Being Right: Obamacare: To Reform or Repeal?

As the election draws nearer and the candidates gear up for debate, one of the hot topics being discussed is the Affordable Care Act (ACA), better known as Obamacare. While some find the mention of it to be cringe-worthy, others laud the Obama administration for its success, claiming that every American can now have access to health coverage. Now, six years after it was signed into law, this common assertion is completely false. Not only are millions of Americans still without coverage, but the United States has by far the highest healthcare costs of any developed nation. So the question remains: did Obamacare actually achieve what it was meant to? 

Upon implementation, Obamacare cut funding to hospices and end-of-life care facilities by hundreds of millions of dollars. Furthermore, higher taxes were levied on businesses and top earners in order to fund the increase in coverage to individuals that did not have care before the ACA. Small businesses were also mandated to provide coverage if they had 50 or more employees. As a direct result, businesses had to cut the hours of full time employees or completely eliminate positions in order to get around this requirement and keep costs low.  

Insurance premiums have risen and will continue to rise under the ACA, as competition between insurance companies is hindered. At its core, insurance is a form of risk transfer in which the insurer wages a bet on the fact that individuals will not become sick as they collect a monthly premium from the insured. Because of the mandate that no one can be denied coverage due to a pre-existing condition, insurance companies must cover sick people, thus raising the cost of insurance for everyone as the ratio of sick people to healthy people increases. The mandate of Obamacare increases the odds that covered individuals will become sick, and insurance companies will have to cover the cost. It has created a system between individuals and insurers in which the insurers are bound to lose. 

In August 2016, Aetna, one of the largest private insurers in America, stated that it would reduce its participation in public exchanges for health insurance policies under Obamacare within the coming year due to increased financial losses. Aetna incurred a pre-tax loss of over $400 million since 2014, and it is not the only insurer to experience severe loss. Since 2010, proponents of Obamacare have argued that the increase in preventative care provided would outweigh the financial burden of extending coverage to people with pre-existing conditions. Over the past six years, however, this has not been the case.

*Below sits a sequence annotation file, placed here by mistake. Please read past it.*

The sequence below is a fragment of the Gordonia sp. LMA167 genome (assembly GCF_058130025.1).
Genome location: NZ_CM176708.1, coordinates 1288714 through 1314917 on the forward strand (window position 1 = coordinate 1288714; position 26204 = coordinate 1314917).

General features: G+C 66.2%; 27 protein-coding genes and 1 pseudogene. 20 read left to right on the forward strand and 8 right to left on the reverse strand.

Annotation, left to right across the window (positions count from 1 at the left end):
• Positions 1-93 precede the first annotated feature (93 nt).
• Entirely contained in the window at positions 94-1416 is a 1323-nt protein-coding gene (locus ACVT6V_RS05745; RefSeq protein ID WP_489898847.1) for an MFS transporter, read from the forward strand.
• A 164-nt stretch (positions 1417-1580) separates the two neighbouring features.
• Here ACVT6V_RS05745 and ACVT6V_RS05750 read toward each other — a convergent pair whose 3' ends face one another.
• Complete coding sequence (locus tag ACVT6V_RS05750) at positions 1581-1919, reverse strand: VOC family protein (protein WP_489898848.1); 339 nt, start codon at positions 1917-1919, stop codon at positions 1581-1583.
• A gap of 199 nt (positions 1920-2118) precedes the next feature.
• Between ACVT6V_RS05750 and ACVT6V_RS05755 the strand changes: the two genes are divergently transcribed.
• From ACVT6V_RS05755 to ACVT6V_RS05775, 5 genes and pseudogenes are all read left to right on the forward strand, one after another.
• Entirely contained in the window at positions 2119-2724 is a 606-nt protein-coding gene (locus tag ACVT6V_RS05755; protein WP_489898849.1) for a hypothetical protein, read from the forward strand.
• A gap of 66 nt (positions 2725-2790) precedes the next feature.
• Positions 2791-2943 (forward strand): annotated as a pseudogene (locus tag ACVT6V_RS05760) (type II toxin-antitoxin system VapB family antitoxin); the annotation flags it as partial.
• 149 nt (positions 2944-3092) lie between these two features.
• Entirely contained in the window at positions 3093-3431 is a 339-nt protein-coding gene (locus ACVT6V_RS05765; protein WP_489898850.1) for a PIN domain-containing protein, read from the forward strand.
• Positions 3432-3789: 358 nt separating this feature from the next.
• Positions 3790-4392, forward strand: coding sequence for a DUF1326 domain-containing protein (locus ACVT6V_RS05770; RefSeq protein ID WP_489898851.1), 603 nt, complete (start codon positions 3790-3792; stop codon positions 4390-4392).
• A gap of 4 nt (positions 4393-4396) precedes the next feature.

Moreover, while Obamacare purports to be helping millions of Americans, there are millions  who are still hurting. The biggest losers with this new system are healthcare providers, particularly private practice physicians. With reduced insurance reimbursements to hospitals and private practice offices, what will be the incentive to go into the medical field? Why would a student take on tens of thousands of dollars of debt to emerge from medical school with a mediocre salary and to spend countless nights working long shifts? 

The point which the Obama administration has repeatedly failed to convey is that healthcare, just as a new car or a new home, needs to be budgeted for. The ideology Obamacare peddles is that individuals without existing coverage can log online, enter a simple questionnaire and receive immediate coverage. Again, the Obama administration tramples the middle class Americans who save and budget for their healthcare costs. This suppression of the middle-class has undoubtedly become the established norm over the last eight years of his presidency.

The bottom line is that Obamacare more closely aligns us with European healthcare markets and socialized care in which a single-payer system purports care rationing and long wait lists for non-urgent surgeries. Looking forward, the United States as a whole needs to ensure long-term stability in the healthcare sector, not instill fear in the general public due to rapidly rising costs. 

So, while Obamacare has extended coverage to some that need it, it has not come without a large price tag, mainly at the expense of small businesses and healthcare providers. Should Obamacare be repealed? At this point, it’s apparent that we are in too deep to completely do away with it. Undoubtedly, it is not a total failure. Can it be improved? Absolutely.